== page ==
We’re seeing some interesting innovation in this space, with companies like Zynga using specialized ad units to create integrated in-game advertising, with impressive results. It’s clear there’s enormous opportunity here, when for the typical free-to-play game more than 95 percent of all the users are not spending money on the game. Advertising is one obvious way to generate revenue from that vast audience – if you can figure out how to do it without losing them because you’re showing ads.
One of the most important trends in marketing, not just for games but for all products and services, is the growth of user-controlled marketing. The brand, once in the iron grip of the marketer, has now escaped and is roaming freely among the users of a product or service. How is that possible? Through social media, streaming, YouTube, and other means of sharing information, users are creating and distributing messages every day that involve your brand – and often with far greater reach than any company can typically pay for. Minecraft is a perfect example, with billions of hours of Minecraft videos being watched every month. Those are billions of hours of brand impressions that were not created, vetted, or controlled in any way by Mojang (or its owner, Microsoft).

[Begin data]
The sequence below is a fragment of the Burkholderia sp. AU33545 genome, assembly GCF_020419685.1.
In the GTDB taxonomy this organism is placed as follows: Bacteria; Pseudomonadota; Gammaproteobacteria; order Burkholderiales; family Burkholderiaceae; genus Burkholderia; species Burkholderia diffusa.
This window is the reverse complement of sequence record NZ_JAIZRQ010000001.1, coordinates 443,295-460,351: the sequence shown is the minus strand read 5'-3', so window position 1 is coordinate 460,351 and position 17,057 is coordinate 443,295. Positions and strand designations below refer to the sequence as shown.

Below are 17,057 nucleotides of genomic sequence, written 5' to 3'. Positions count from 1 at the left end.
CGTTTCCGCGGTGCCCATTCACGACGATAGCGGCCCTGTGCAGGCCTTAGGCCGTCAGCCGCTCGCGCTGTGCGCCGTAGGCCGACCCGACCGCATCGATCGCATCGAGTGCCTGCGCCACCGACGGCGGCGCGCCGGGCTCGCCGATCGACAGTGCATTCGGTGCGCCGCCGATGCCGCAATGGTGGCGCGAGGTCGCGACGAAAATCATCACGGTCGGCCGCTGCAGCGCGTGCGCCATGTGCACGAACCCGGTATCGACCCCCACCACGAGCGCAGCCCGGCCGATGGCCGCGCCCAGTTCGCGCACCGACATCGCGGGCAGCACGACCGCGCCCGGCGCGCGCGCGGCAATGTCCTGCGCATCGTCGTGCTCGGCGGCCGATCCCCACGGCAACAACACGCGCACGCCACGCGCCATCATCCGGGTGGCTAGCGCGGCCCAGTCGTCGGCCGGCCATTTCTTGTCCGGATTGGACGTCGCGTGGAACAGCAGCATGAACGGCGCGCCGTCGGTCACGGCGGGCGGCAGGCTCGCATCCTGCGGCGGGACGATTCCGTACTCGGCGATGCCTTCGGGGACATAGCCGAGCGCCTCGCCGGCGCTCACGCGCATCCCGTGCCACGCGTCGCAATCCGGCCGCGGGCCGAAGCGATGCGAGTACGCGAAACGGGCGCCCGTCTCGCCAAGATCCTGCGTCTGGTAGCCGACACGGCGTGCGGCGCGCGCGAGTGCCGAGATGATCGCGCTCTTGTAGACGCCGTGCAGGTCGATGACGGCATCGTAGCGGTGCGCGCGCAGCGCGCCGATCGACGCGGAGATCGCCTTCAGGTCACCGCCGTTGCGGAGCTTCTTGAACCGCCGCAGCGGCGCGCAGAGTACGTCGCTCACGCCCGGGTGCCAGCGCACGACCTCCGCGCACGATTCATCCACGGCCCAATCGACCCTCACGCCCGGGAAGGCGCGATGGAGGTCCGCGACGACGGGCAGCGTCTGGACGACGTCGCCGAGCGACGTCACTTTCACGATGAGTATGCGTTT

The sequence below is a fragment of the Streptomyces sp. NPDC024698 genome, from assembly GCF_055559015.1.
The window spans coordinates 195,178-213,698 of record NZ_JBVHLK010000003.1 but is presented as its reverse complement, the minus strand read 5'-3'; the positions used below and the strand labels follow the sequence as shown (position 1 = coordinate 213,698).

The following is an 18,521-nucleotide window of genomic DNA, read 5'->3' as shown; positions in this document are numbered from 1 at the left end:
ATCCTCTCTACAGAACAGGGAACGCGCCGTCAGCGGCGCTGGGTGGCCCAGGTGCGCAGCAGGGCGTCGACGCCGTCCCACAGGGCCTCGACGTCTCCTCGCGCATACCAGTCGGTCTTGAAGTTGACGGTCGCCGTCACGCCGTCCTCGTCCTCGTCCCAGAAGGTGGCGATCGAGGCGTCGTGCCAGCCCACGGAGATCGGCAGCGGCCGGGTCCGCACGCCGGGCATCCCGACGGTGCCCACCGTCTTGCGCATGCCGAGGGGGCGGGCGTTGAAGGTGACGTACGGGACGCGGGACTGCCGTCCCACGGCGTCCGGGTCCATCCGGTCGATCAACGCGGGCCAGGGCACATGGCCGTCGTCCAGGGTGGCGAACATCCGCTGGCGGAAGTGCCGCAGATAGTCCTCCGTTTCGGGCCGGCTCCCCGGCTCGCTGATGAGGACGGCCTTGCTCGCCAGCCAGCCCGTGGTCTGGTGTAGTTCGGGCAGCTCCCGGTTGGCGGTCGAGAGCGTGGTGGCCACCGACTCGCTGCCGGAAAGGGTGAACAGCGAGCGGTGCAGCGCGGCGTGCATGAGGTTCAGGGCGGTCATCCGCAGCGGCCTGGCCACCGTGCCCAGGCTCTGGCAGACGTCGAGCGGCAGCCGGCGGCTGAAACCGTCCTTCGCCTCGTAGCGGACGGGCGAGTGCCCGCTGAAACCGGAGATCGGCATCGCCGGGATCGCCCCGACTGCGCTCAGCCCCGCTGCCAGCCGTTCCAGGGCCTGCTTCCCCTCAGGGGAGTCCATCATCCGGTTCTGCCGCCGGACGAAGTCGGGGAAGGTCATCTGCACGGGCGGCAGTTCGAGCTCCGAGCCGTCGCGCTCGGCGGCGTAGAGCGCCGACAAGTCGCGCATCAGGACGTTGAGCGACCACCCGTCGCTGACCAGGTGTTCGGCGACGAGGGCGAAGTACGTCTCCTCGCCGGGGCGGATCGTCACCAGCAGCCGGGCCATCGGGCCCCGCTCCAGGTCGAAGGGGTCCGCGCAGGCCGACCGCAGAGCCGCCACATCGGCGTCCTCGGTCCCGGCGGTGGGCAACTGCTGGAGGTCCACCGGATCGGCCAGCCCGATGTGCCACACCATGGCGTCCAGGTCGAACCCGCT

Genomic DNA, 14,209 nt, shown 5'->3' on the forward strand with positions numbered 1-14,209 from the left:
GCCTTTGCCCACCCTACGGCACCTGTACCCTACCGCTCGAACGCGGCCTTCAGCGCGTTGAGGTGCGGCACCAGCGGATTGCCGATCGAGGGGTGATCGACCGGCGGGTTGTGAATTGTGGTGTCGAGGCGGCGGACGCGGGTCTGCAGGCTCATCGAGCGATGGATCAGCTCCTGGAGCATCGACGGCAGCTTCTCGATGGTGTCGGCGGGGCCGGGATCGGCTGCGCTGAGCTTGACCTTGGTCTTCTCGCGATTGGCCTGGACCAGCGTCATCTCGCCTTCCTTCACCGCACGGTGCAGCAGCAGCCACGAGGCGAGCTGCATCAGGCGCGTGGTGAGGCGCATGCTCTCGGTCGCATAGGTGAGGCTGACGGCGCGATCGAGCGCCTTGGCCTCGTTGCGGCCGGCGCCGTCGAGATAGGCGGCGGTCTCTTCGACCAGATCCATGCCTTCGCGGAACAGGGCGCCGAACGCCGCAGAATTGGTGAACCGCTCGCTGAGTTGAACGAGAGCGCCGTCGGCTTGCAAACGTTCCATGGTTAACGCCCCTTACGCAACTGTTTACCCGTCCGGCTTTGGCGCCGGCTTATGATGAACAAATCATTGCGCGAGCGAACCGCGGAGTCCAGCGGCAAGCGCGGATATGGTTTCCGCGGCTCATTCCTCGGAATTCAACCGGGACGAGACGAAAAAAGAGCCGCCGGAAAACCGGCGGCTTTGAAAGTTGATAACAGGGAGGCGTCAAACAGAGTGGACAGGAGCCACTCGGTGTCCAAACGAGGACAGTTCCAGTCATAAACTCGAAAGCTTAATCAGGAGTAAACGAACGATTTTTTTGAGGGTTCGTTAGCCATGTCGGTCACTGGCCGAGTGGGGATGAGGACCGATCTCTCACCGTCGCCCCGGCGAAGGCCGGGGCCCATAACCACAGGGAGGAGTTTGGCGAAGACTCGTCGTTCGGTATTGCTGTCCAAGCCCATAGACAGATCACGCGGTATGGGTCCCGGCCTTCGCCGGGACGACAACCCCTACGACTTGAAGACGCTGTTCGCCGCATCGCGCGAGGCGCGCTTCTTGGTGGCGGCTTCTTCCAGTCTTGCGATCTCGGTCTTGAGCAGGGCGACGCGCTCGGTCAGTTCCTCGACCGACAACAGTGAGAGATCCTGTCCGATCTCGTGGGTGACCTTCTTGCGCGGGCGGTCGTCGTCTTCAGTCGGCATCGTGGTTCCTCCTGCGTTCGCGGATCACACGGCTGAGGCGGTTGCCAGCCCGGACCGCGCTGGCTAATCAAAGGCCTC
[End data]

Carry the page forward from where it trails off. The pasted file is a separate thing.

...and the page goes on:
Losing control of your brand messaging in that fashion is a terrifying thought for some companies. Look at how Nintendo has tried to control YouTube videos and streaming involving Nintendo brands, for instance. All that’s done is reduce the amount of free impressions Nintendo gets, and other games have been the beneficiaries. Yet, one can understand Nintendo’s concerns. What if some YouTuber or streamer is doing something objectionable in connection with your brand? Or distorting it in some way that carries even more resonance than your branding message?